• Pregnant women and those who are breastfeeding: Pregnant women and those who are breastfeeding and are part of a group recommended to get the shots — for instance, health-care workers — might want to consider talking with their medical providers beforehand. Pregnant people have been excluded from coronavirus vaccine trials, so there is no data on the safety of the vaccines for them, or its effects on the breastfed infant. The American College of Obstetricians and Gynecologists says a conversation with a clinician may be helpful but should not be required. Pregnant people who get infected with the coronavirus are at greater risk of death and severe illness than those who are not pregnant, even as the overall risk remains small. The Pfizer-BioNTech and Moderna vaccines do not contain live virus, or any enhancers to boost an immune response, and are not thought to be a risk to the breastfeeding infant. They do not alter human DNA in the people who get it and cannot cause any genetic changes. Also, this type of vaccine breaks down quickly and doesn’t enter the nucleus of the cell. Pfizer said it is planning to report to the FDA by the end of the year on a developmental and reproductive toxicity study in animals that could help clarify any risks.” (https://www.washingtonpost.com/health/interactive/2020/covid-vaccines-what-you-need-to-know) For additional helpful information the CDC website has a page dedicated to women who are pregnant or trying to conceive (https://www.cdc.gov/coronavirus/2019-ncov/vaccines/recommendations/pregnancy.html ).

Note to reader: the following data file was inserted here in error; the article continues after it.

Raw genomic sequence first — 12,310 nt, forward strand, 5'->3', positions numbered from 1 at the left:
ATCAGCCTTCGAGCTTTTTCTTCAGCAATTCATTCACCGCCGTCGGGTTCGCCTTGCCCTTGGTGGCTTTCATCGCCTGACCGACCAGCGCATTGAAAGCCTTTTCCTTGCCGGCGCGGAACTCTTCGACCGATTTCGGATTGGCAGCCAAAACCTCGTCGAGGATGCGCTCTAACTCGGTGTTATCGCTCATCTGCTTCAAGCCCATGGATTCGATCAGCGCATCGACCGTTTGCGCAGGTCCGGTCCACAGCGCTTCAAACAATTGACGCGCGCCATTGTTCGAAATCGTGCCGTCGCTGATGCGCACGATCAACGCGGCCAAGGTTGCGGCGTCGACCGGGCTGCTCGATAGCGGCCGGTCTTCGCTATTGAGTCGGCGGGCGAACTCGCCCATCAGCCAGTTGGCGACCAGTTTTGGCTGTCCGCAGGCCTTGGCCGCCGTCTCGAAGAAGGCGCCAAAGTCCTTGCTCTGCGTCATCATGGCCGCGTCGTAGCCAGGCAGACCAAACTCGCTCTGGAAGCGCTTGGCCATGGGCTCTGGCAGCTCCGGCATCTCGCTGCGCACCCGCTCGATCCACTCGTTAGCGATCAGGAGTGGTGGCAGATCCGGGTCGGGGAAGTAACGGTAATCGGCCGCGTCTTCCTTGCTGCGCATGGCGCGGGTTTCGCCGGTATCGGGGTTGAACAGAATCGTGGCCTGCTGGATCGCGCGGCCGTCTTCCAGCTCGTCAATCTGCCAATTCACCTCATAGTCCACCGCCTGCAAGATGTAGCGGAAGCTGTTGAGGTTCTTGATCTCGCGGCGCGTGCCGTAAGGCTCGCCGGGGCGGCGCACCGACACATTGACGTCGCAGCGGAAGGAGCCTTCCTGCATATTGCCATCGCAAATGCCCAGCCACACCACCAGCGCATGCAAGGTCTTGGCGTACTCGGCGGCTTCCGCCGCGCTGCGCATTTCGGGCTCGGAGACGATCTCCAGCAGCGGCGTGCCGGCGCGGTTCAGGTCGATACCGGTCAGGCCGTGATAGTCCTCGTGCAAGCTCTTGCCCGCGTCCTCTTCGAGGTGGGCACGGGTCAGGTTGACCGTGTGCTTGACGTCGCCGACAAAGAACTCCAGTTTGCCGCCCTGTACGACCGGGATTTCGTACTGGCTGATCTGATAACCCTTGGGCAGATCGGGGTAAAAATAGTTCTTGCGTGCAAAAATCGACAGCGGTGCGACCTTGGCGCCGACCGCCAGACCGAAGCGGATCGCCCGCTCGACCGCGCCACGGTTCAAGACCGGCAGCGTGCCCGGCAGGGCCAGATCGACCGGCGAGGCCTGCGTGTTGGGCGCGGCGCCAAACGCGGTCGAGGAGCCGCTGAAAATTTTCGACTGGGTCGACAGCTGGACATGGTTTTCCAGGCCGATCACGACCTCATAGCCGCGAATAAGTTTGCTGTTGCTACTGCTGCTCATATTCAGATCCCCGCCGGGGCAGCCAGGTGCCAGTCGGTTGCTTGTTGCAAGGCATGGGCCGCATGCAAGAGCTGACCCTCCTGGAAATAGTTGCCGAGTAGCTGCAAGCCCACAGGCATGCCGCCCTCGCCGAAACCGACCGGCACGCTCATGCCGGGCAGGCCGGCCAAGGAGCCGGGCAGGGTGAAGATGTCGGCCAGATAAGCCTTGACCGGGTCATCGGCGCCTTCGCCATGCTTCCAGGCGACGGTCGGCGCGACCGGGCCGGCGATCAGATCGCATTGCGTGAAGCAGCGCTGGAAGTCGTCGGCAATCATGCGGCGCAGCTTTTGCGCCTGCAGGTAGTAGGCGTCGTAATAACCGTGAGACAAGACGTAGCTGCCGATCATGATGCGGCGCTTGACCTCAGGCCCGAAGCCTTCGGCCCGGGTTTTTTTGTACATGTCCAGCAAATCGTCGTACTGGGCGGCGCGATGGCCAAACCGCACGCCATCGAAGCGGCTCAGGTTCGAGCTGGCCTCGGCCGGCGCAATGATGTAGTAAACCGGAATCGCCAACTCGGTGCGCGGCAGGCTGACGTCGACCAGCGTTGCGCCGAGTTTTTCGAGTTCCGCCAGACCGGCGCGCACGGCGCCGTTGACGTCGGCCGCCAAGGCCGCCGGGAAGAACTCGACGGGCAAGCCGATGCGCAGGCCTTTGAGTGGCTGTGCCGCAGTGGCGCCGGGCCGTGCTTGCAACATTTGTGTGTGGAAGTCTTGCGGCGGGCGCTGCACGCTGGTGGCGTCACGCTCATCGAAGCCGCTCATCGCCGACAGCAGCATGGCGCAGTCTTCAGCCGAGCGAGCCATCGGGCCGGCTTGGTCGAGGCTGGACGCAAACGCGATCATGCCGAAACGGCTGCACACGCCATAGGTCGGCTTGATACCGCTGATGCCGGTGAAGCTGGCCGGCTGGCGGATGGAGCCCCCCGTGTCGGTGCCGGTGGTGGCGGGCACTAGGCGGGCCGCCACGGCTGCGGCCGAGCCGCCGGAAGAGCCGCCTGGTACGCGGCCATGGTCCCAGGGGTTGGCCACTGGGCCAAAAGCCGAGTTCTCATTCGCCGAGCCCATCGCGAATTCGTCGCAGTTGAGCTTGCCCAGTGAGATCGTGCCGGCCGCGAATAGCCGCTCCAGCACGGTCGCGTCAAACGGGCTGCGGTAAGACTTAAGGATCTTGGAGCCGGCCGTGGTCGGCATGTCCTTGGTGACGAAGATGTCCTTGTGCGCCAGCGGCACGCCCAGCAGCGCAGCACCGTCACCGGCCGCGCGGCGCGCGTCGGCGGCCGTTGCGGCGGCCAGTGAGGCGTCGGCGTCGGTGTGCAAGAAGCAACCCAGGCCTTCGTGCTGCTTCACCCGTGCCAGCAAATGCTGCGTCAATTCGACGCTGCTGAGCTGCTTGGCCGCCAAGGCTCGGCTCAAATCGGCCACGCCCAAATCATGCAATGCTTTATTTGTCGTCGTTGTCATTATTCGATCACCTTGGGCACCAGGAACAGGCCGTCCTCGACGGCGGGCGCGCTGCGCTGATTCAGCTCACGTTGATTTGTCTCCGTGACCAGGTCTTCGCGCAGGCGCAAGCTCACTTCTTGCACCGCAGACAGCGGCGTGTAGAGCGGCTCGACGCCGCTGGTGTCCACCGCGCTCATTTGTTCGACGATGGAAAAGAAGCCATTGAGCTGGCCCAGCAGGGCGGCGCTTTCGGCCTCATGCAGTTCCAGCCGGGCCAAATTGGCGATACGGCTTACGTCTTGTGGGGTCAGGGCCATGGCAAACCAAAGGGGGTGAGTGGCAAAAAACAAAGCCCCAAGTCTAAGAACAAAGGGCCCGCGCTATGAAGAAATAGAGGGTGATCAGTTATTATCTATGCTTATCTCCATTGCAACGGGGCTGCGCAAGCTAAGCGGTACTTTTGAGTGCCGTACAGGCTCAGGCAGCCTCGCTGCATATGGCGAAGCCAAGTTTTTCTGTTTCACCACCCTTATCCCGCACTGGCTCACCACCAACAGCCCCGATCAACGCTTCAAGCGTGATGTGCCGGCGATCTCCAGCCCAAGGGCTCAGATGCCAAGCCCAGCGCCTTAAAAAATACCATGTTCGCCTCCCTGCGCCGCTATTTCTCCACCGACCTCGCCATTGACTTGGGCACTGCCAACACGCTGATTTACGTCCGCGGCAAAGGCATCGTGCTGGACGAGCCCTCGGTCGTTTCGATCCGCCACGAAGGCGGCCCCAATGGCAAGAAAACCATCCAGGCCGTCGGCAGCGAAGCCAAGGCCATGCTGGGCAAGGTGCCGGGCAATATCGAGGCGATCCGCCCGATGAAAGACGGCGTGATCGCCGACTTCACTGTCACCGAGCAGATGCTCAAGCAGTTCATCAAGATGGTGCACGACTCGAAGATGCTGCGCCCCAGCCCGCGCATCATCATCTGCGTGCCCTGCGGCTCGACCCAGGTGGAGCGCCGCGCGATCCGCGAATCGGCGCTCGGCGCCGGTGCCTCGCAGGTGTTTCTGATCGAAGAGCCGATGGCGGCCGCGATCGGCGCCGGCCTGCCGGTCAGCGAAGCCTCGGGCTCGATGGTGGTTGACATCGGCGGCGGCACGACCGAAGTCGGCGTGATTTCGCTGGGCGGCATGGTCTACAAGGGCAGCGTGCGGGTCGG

• Children under the age of 12: Not recommended at this time. It is not known if the dose of the vaccine and timing of the second booster vaccine should be different or whether there should be more than 2 doses given. Pfizer is currently conducting a trial in children under the age of 12 that might have clinical results to submit to the FDA for approval by late 2021.
  • Prior COVID19 infection: You should still get this vaccine if you already have had COVID19 but it is recommended that you wait at least 30 days from when you tested positive. We do not know for certain how long immunity/protection from re-infection lasts but a just-published study in the New England Journal of Medicine strongly suggests that it is a minimum of 6 months. (https://www.reuters.com/article/uk-health-coronavirus-reinfection/covid-19-reinfection-unlikely-for-at-least-6-months-study-finds-idUKKBN28015E)